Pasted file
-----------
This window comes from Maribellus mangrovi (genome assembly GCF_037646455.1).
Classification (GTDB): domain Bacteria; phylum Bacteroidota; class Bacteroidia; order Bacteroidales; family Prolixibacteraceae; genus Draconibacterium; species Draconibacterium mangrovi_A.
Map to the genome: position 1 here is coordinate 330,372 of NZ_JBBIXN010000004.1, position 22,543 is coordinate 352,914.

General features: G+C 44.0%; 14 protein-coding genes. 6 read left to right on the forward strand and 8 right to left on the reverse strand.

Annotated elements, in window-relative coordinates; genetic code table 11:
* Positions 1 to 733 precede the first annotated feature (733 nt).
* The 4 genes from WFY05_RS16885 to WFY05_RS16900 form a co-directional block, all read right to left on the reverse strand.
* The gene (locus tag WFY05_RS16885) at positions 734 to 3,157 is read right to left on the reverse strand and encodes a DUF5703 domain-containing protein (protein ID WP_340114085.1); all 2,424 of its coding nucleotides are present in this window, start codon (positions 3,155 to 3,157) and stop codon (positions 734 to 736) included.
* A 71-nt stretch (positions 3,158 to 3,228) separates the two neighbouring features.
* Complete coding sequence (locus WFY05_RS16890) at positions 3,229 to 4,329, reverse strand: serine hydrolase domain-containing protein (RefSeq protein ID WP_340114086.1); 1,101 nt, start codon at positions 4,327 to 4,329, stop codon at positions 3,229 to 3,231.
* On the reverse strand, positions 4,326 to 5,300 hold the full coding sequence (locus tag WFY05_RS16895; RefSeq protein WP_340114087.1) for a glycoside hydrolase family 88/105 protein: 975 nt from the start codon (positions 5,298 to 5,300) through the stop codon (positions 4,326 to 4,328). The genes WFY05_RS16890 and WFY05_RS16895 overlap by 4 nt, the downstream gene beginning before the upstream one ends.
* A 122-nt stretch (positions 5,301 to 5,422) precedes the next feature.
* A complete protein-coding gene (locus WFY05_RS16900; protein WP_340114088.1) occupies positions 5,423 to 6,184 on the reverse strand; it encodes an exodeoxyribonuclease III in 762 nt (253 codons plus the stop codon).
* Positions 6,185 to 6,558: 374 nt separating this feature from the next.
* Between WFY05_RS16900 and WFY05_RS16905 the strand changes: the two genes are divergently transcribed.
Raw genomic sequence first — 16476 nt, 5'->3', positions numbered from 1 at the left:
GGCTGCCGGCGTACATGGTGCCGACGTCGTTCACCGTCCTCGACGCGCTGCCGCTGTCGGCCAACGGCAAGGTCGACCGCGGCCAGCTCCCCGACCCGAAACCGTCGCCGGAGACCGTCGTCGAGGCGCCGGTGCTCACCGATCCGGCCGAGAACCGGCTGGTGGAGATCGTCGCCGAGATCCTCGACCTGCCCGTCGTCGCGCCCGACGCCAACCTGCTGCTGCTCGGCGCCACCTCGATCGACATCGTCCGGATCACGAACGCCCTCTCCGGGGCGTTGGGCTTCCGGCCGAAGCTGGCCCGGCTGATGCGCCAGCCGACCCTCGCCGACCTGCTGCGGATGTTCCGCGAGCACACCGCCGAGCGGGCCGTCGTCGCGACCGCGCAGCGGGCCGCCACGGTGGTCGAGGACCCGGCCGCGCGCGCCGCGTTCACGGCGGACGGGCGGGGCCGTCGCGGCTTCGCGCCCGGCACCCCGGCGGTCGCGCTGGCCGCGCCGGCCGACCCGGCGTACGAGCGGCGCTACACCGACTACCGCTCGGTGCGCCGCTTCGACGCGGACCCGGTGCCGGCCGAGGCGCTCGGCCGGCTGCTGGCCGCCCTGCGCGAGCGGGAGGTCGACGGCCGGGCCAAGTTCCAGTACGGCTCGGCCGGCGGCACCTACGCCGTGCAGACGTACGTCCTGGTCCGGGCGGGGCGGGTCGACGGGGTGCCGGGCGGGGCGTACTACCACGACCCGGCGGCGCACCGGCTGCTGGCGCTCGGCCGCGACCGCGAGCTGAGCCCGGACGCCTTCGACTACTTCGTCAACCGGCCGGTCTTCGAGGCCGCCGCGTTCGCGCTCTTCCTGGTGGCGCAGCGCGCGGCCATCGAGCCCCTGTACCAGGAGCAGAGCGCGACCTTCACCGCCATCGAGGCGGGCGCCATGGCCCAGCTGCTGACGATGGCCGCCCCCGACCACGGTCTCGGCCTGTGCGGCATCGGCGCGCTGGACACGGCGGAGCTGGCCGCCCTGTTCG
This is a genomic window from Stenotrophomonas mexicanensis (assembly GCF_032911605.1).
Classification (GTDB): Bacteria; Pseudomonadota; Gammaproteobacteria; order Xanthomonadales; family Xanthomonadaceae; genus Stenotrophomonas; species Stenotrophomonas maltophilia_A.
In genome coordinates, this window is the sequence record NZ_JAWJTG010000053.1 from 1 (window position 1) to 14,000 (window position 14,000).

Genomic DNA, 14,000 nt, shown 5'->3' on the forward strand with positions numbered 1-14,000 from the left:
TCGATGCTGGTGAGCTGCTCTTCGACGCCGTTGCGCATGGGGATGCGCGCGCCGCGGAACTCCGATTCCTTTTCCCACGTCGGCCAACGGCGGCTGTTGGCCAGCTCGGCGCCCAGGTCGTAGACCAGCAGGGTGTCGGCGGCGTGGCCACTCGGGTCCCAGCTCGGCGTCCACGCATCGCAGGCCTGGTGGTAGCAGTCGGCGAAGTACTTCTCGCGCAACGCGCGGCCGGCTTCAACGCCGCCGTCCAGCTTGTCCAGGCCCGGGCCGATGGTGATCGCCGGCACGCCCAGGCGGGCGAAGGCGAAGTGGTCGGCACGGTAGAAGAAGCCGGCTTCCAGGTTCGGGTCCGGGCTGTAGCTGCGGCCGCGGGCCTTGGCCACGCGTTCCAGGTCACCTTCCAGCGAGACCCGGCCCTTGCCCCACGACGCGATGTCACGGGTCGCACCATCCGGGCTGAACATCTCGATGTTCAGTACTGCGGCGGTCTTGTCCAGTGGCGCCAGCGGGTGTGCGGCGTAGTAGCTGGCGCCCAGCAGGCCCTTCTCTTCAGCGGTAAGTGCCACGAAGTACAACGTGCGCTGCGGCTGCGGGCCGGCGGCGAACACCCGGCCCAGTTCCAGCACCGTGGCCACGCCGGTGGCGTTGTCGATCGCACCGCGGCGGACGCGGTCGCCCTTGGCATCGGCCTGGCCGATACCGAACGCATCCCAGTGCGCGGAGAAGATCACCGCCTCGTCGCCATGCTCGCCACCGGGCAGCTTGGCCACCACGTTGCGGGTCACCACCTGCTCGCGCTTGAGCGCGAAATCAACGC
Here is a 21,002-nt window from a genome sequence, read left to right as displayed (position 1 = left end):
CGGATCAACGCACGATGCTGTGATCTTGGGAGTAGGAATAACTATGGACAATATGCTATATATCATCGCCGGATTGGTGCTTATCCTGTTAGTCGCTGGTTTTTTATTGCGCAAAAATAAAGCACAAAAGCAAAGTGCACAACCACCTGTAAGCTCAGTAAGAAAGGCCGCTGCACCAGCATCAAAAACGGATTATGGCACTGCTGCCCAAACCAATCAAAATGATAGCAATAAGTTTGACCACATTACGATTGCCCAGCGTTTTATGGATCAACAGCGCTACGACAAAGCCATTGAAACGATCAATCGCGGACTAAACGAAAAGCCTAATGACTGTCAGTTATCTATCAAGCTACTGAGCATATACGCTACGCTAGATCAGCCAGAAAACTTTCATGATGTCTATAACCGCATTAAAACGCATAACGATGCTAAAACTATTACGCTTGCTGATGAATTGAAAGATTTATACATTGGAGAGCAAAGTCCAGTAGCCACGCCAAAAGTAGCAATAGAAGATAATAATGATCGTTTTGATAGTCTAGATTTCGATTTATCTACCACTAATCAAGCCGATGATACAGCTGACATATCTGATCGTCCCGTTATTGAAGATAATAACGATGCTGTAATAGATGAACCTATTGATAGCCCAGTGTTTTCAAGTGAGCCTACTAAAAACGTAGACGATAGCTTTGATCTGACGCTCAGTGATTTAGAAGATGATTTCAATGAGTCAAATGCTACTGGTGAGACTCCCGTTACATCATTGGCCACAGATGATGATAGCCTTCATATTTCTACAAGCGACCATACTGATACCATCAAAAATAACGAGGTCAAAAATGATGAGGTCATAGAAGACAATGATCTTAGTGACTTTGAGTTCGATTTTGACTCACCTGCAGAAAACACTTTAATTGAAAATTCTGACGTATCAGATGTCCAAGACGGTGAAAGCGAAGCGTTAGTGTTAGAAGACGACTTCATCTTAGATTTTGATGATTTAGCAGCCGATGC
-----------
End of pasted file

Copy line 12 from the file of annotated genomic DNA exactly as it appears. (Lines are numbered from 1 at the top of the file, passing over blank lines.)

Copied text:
* A 122-nt stretch (positions 5,301 to 5,422) precedes the next feature.